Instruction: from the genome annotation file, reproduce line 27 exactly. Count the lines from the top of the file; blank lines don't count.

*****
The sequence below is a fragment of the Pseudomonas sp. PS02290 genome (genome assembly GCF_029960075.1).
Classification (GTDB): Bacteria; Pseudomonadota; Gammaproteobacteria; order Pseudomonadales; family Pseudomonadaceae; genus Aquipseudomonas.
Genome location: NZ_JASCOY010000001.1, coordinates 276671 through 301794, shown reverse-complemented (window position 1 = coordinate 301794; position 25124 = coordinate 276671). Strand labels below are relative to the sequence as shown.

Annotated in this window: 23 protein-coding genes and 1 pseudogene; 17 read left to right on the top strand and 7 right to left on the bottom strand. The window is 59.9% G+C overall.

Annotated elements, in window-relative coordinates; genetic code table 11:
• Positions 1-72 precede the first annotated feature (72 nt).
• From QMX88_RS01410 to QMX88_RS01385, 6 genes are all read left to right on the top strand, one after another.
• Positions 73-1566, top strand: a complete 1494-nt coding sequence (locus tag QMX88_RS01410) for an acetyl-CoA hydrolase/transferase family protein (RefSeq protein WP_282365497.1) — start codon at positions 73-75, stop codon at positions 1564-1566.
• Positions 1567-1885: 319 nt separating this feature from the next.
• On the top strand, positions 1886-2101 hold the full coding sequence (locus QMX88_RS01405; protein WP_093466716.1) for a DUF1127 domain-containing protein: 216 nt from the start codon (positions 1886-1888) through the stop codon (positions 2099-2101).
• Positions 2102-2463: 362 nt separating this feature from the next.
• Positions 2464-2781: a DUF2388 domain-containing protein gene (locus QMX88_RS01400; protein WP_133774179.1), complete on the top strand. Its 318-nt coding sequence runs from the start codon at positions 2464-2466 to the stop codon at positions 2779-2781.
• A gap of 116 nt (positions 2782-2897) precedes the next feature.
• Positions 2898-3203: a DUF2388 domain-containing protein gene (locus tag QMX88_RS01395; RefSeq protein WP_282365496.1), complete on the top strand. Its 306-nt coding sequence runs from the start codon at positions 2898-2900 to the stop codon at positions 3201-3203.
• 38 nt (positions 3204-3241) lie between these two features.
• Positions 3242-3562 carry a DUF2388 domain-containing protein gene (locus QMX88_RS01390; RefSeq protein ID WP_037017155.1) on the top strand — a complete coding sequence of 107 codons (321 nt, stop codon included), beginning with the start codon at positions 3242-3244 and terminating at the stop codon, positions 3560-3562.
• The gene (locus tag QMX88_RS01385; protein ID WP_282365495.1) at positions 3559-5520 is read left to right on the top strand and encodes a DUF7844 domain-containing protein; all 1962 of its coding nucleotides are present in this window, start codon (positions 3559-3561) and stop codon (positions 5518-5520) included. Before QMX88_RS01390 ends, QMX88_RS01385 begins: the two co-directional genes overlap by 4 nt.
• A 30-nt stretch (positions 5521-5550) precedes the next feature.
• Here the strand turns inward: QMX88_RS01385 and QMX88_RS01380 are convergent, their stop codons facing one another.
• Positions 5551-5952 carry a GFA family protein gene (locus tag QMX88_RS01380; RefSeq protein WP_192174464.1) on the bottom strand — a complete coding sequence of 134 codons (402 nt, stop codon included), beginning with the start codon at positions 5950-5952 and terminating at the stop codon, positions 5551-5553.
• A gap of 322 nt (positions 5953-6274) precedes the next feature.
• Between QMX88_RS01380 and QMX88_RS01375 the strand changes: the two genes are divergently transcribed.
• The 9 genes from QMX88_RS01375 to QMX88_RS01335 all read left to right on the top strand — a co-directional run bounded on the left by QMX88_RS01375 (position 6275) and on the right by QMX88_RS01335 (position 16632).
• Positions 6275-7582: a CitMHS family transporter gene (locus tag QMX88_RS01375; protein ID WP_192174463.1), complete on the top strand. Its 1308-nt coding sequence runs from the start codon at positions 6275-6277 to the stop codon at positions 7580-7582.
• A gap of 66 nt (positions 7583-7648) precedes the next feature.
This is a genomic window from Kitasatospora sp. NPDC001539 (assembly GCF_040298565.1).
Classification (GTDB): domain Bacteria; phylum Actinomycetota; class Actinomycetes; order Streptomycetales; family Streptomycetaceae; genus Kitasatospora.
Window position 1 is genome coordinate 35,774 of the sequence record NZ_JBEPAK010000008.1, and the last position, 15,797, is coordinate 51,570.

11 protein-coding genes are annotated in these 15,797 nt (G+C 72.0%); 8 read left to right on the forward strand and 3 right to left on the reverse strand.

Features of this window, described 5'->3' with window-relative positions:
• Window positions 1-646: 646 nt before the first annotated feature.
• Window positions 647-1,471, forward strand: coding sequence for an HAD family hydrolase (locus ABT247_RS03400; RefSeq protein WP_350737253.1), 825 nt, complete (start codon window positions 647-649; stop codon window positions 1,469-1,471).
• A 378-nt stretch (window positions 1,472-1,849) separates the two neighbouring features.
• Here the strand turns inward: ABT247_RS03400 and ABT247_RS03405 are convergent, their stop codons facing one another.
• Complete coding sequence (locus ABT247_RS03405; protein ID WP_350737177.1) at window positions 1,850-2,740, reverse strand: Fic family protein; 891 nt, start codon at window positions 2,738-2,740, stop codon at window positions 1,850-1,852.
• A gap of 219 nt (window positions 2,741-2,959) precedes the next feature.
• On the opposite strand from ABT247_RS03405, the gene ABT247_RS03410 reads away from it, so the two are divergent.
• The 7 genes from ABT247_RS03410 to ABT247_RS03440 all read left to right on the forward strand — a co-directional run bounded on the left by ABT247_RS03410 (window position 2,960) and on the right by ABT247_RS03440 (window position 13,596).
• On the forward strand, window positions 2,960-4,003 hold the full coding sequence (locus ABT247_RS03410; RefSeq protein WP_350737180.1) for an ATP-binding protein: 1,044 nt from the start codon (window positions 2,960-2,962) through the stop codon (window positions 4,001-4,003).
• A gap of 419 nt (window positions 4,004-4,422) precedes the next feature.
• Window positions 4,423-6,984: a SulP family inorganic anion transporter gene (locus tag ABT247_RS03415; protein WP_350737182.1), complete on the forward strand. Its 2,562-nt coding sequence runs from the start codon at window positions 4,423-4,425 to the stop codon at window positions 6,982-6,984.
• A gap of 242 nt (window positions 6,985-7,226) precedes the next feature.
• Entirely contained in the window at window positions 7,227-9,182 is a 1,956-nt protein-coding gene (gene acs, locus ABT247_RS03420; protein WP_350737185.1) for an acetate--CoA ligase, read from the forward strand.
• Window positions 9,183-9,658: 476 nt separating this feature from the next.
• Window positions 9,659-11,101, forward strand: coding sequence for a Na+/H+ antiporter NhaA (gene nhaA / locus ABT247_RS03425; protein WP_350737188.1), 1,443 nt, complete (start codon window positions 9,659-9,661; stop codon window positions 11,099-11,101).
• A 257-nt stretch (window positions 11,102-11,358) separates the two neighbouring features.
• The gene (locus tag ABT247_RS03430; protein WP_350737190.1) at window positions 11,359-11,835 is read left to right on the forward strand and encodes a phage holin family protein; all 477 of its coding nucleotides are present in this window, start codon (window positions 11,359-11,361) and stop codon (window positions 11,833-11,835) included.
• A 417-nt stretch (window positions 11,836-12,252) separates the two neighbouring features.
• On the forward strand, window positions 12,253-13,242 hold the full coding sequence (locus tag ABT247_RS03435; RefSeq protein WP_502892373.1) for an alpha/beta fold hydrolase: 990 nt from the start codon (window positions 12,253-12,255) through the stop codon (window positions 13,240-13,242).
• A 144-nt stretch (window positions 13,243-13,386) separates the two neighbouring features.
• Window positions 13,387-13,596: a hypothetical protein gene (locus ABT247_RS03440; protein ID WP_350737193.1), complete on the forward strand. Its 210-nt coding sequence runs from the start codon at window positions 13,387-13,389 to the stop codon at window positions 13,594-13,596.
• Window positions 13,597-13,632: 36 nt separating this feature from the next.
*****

Classification (GTDB): domain Bacteria; phylum Actinomycetota; class Actinomycetes; order Streptomycetales; family Streptomycetaceae; genus Kitasatospora.